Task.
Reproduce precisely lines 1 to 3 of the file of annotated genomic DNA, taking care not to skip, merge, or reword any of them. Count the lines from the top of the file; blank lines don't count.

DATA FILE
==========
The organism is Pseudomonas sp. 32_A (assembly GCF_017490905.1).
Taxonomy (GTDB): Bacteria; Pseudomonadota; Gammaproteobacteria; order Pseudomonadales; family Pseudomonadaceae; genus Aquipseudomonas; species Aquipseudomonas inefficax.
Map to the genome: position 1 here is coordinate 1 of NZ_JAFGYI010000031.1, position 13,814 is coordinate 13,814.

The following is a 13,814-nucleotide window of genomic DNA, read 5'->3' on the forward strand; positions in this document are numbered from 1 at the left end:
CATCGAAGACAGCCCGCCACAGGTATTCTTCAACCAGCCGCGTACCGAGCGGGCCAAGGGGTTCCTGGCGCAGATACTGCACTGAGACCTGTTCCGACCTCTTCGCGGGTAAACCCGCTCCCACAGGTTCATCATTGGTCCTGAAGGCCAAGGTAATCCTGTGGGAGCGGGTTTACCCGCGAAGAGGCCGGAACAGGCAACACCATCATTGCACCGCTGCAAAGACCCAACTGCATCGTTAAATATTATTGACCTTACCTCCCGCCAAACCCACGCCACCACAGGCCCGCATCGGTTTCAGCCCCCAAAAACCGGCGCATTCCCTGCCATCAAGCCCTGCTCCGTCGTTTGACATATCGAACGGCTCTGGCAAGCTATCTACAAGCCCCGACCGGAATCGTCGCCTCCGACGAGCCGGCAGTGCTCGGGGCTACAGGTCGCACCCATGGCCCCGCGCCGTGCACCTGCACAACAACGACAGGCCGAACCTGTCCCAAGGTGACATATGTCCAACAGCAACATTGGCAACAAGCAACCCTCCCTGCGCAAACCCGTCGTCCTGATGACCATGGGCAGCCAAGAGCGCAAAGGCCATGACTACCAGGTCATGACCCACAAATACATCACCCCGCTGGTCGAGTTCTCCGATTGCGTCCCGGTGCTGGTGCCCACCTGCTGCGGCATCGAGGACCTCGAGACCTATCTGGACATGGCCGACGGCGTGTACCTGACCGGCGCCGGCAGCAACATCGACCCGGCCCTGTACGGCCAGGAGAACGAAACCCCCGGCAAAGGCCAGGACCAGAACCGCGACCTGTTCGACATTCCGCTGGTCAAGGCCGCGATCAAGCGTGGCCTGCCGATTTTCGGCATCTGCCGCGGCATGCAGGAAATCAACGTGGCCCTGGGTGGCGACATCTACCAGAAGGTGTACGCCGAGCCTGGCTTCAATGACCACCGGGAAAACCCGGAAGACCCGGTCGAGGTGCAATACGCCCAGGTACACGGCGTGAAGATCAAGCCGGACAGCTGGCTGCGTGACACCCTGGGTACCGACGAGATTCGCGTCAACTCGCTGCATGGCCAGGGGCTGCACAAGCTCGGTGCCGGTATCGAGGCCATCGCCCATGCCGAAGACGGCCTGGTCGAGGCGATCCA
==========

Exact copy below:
The organism is Pseudomonas sp. 32_A (assembly GCF_017490905.1).
Taxonomy (GTDB): Bacteria; Pseudomonadota; Gammaproteobacteria; order Pseudomonadales; family Pseudomonadaceae; genus Aquipseudomonas; species Aquipseudomonas inefficax.
Map to the genome: position 1 here is coordinate 1 of NZ_JAFGYI010000031.1, position 13,814 is coordinate 13,814.